His speeches gave light and motivation to generations
By Opio Lumumba Sokoni
The Florida/Georgia Star
Dr. King made it a point to talk about three issues – poverty, racism and violence. His words and deeds as the head of the Montgomery Improvement Association and the SCLC after that used these issues as a base. We must know that the March on
Washington was about Jobs and freedom. Economics, he thought was germane to our advancement. But he did not think that money alone was enough. Below are words taken from his speeches of which made it possible for Barack Obama to exist as the President of the United States several decades after King’s death. We salute Dr. King as we provide readers with just a few of a mountain of great words from a man martyred because he decided to act on his beliefs.
Quotes from King’s Speeches
To the Montgomery Improvement Association (circa 1955)
“Right here in Montgomery, when the history books are written in the future, somebody will have to say, ‘There lived a race of people, a black people, “fleecy locks and black complexion.’’ a people who had the moral courage to stand up for their rights.
And thereby they injected a new meaning into the veins of history and of civilization.’ And we’re gonna do that. God grant that we will do it before it is too late.”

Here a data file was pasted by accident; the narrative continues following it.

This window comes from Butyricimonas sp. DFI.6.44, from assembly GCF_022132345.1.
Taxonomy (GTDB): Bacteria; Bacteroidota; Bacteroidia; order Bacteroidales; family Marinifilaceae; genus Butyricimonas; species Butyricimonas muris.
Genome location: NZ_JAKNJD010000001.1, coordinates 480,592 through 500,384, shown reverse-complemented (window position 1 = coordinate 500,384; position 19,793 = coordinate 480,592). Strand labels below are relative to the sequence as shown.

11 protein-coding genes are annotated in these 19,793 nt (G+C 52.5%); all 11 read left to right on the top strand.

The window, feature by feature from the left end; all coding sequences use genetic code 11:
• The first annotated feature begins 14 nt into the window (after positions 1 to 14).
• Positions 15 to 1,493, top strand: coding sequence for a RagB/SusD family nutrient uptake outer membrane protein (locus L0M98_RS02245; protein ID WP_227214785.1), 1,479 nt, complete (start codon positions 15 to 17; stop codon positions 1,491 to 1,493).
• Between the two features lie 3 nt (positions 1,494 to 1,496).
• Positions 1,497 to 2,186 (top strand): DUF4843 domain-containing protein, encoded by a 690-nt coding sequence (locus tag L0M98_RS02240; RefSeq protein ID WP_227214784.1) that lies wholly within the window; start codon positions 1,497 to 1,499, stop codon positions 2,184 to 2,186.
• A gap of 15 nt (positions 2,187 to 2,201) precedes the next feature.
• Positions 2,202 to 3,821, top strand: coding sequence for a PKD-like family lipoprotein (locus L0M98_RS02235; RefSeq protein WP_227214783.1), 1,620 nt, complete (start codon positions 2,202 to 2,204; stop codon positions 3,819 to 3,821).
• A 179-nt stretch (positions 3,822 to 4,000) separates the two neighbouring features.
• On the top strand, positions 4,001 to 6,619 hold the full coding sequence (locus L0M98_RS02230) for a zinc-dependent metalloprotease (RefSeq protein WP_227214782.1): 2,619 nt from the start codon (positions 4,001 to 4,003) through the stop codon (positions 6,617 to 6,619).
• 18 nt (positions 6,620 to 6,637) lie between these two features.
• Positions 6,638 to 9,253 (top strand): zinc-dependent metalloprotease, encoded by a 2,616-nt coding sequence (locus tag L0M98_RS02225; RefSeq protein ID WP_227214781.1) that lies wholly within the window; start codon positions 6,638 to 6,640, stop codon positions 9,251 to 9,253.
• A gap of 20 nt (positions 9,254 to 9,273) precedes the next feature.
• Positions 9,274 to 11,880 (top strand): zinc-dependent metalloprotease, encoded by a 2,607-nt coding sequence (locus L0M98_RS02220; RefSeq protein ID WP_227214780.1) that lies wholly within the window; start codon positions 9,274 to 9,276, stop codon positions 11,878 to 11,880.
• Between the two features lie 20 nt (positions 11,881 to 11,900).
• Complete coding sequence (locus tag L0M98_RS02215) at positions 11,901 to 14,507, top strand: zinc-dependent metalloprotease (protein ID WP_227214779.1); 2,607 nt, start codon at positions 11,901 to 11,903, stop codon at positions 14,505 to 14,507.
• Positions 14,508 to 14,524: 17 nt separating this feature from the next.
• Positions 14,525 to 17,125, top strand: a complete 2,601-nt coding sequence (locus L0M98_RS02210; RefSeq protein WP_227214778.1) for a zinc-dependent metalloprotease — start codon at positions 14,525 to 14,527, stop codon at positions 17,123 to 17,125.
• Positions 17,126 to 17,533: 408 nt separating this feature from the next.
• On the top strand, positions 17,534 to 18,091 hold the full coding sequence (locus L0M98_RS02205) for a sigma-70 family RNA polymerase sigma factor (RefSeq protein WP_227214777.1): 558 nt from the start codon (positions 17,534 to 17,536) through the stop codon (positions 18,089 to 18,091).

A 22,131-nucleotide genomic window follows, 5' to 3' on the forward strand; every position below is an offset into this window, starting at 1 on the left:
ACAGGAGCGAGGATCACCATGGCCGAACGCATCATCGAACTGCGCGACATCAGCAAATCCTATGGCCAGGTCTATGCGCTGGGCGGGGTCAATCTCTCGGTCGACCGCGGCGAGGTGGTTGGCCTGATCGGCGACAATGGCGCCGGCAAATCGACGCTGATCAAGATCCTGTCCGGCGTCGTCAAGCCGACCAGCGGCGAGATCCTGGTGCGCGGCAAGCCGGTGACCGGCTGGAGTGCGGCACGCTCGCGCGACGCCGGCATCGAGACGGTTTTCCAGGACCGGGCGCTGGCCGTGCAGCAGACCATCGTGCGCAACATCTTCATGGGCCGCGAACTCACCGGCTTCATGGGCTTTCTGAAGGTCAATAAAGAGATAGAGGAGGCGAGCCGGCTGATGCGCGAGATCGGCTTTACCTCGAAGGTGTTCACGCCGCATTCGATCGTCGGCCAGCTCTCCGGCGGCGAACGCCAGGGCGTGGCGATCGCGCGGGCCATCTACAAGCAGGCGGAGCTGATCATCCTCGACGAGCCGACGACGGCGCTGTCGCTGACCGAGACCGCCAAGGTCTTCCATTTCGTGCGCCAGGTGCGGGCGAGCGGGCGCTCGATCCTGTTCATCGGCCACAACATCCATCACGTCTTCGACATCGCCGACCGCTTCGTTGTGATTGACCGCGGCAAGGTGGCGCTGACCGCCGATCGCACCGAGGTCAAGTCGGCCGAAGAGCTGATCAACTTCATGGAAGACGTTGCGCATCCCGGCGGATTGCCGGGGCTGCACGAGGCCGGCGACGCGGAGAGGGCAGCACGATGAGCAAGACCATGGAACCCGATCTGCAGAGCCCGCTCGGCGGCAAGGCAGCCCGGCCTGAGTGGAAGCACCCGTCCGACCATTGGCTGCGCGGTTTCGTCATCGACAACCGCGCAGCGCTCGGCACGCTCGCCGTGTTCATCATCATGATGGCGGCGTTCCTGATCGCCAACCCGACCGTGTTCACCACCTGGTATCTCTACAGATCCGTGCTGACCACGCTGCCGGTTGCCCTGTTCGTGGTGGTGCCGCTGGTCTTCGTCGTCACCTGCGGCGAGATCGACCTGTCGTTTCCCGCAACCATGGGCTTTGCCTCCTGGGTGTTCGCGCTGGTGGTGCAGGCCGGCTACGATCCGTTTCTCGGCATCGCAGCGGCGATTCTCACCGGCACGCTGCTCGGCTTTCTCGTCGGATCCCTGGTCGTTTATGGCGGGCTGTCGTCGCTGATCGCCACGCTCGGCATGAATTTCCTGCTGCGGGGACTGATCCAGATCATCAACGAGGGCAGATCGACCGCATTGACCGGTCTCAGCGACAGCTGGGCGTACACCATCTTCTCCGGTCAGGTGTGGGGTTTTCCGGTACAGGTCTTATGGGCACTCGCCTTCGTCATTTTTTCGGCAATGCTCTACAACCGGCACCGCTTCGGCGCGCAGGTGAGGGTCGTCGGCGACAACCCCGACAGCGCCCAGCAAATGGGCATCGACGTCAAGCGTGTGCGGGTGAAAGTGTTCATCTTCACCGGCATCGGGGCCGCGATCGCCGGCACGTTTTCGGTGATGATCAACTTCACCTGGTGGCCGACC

Love your Enemies Speech: Sermon given at the Dexter Baptist Church November 17, 1957
“The ultimate weakness of violence is that it is a descending spiral, begetting the very thing it seeks to destroy. Instead of diminishing evil, it multiplies it. Through violence you may murder the liar, but you cannot murder the lie, nor establish the
truth. Through violence you murder the hater, but you do not murder hate. In fact, violence merely increases hate. Returning violence for violence multiples violence, adding deeper darkness to a night already devoid of stars. Darkness cannot drive out
darkness; only light can do that. Hate cannot drive out hate; only love can do that.”
The March on Washington for Jobs and Freedom, the March on Washington, August 28, 1963
In a sense we have come to our nation’s capital to cash a check. When the architects of our republic wrote the magnificent words of the Constitution and the declaration of Independence, they were signing a promissory note to which every American was to fall heir. This note was a promise that all men would be guaranteed the inalienable rights of life, liberty, and the pursuit of happiness. It is obvious today that America has defaulted on this promissory note insofar as her citizens of color are concerned. Instead of honoring this sacred obligation, America has given the Negro people a bad check which has come back marked “insufficient funds.” But we refuse to believe that the bank of justice is bankrupt. We refuse to believe that there are insufficient funds in the great vaults of opportunity of this nation. So we have come to cash this check — a check that will give us upon demand the riches of freedom and the security of justice. We have also come to this hallowed spot to remind America of the fierce urgency of now.
King’s last speech given April 3, 1968, a day before his assassination
“We’ve got some difficult days ahead. But it really doesn’t matter with me now because I’ve been to the mountaintop…I’ve looked over and I’ve seen the promised land. I may not get there with you. But I want you to know tonight that we as a people
will get to the promised land.”